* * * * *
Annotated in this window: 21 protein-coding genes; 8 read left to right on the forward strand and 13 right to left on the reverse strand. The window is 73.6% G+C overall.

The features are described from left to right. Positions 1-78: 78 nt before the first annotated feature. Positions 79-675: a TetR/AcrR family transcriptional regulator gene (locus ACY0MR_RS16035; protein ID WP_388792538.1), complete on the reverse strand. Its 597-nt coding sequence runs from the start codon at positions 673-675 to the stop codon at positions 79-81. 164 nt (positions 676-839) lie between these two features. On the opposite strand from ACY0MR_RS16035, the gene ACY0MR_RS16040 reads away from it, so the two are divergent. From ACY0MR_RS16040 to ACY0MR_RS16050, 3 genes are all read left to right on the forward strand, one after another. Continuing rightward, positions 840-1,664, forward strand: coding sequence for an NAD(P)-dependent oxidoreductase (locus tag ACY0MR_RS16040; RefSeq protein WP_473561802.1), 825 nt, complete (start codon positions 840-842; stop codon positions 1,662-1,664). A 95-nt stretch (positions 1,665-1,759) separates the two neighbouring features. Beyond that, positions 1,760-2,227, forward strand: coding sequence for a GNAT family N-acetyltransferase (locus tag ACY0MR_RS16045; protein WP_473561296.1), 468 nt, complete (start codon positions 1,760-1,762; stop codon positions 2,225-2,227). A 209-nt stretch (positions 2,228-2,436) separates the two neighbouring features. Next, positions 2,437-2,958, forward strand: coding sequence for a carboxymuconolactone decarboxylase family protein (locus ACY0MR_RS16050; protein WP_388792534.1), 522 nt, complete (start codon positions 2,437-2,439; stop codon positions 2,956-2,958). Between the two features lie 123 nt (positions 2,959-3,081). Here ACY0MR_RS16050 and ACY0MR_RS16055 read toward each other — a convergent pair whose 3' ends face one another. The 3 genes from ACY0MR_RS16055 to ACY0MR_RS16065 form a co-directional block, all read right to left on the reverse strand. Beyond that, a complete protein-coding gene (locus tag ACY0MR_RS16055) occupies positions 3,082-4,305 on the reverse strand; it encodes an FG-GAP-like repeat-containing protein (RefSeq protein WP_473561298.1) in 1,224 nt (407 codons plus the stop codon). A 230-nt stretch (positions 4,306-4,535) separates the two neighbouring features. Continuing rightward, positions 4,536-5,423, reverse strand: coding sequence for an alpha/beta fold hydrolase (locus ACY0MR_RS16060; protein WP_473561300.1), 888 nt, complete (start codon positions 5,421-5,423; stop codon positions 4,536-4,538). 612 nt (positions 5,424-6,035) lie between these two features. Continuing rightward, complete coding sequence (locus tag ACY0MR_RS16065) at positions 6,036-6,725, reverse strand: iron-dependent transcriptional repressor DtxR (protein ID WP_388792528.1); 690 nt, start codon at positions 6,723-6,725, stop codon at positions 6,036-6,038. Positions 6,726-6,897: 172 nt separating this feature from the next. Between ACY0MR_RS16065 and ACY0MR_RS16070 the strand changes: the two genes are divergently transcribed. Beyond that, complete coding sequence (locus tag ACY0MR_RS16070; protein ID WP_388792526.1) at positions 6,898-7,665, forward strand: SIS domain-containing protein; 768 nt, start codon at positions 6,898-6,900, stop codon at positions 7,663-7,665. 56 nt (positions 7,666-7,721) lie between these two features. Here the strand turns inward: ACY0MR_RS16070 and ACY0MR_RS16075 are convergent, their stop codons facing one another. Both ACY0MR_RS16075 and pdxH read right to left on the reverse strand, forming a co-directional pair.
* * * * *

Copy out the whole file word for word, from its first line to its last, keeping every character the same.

Annotated in this window: 21 protein-coding genes; 8 read left to right on the forward strand and 13 right to left on the reverse strand. The window is 73.6% G+C overall.

The features are described from left to right. Positions 1-78: 78 nt before the first annotated feature. Positions 79-675: a TetR/AcrR family transcriptional regulator gene (locus ACY0MR_RS16035; protein ID WP_388792538.1), complete on the reverse strand. Its 597-nt coding sequence runs from the start codon at positions 673-675 to the stop codon at positions 79-81. 164 nt (positions 676-839) lie between these two features. On the opposite strand from ACY0MR_RS16035, the gene ACY0MR_RS16040 reads away from it, so the two are divergent. From ACY0MR_RS16040 to ACY0MR_RS16050, 3 genes are all read left to right on the forward strand, one after another. Continuing rightward, positions 840-1,664, forward strand: coding sequence for an NAD(P)-dependent oxidoreductase (locus tag ACY0MR_RS16040; RefSeq protein WP_473561802.1), 825 nt, complete (start codon positions 840-842; stop codon positions 1,662-1,664). A 95-nt stretch (positions 1,665-1,759) separates the two neighbouring features. Beyond that, positions 1,760-2,227, forward strand: coding sequence for a GNAT family N-acetyltransferase (locus tag ACY0MR_RS16045; protein WP_473561296.1), 468 nt, complete (start codon positions 1,760-1,762; stop codon positions 2,225-2,227). A 209-nt stretch (positions 2,228-2,436) separates the two neighbouring features. Next, positions 2,437-2,958, forward strand: coding sequence for a carboxymuconolactone decarboxylase family protein (locus ACY0MR_RS16050; protein WP_388792534.1), 522 nt, complete (start codon positions 2,437-2,439; stop codon positions 2,956-2,958). Between the two features lie 123 nt (positions 2,959-3,081). Here ACY0MR_RS16050 and ACY0MR_RS16055 read toward each other — a convergent pair whose 3' ends face one another. The 3 genes from ACY0MR_RS16055 to ACY0MR_RS16065 form a co-directional block, all read right to left on the reverse strand. Beyond that, a complete protein-coding gene (locus tag ACY0MR_RS16055) occupies positions 3,082-4,305 on the reverse strand; it encodes an FG-GAP-like repeat-containing protein (RefSeq protein WP_473561298.1) in 1,224 nt (407 codons plus the stop codon). A 230-nt stretch (positions 4,306-4,535) separates the two neighbouring features. Continuing rightward, positions 4,536-5,423, reverse strand: coding sequence for an alpha/beta fold hydrolase (locus ACY0MR_RS16060; protein WP_473561300.1), 888 nt, complete (start codon positions 5,421-5,423; stop codon positions 4,536-4,538). 612 nt (positions 5,424-6,035) lie between these two features. Continuing rightward, complete coding sequence (locus tag ACY0MR_RS16065) at positions 6,036-6,725, reverse strand: iron-dependent transcriptional repressor DtxR (protein ID WP_388792528.1); 690 nt, start codon at positions 6,723-6,725, stop codon at positions 6,036-6,038. Positions 6,726-6,897: 172 nt separating this feature from the next. Between ACY0MR_RS16065 and ACY0MR_RS16070 the strand changes: the two genes are divergently transcribed. Beyond that, complete coding sequence (locus tag ACY0MR_RS16070; protein ID WP_388792526.1) at positions 6,898-7,665, forward strand: SIS domain-containing protein; 768 nt, start codon at positions 6,898-6,900, stop codon at positions 7,663-7,665. 56 nt (positions 7,666-7,721) lie between these two features. Here the strand turns inward: ACY0MR_RS16070 and ACY0MR_RS16075 are convergent, their stop codons facing one another. Both ACY0MR_RS16075 and pdxH read right to left on the reverse strand, forming a co-directional pair.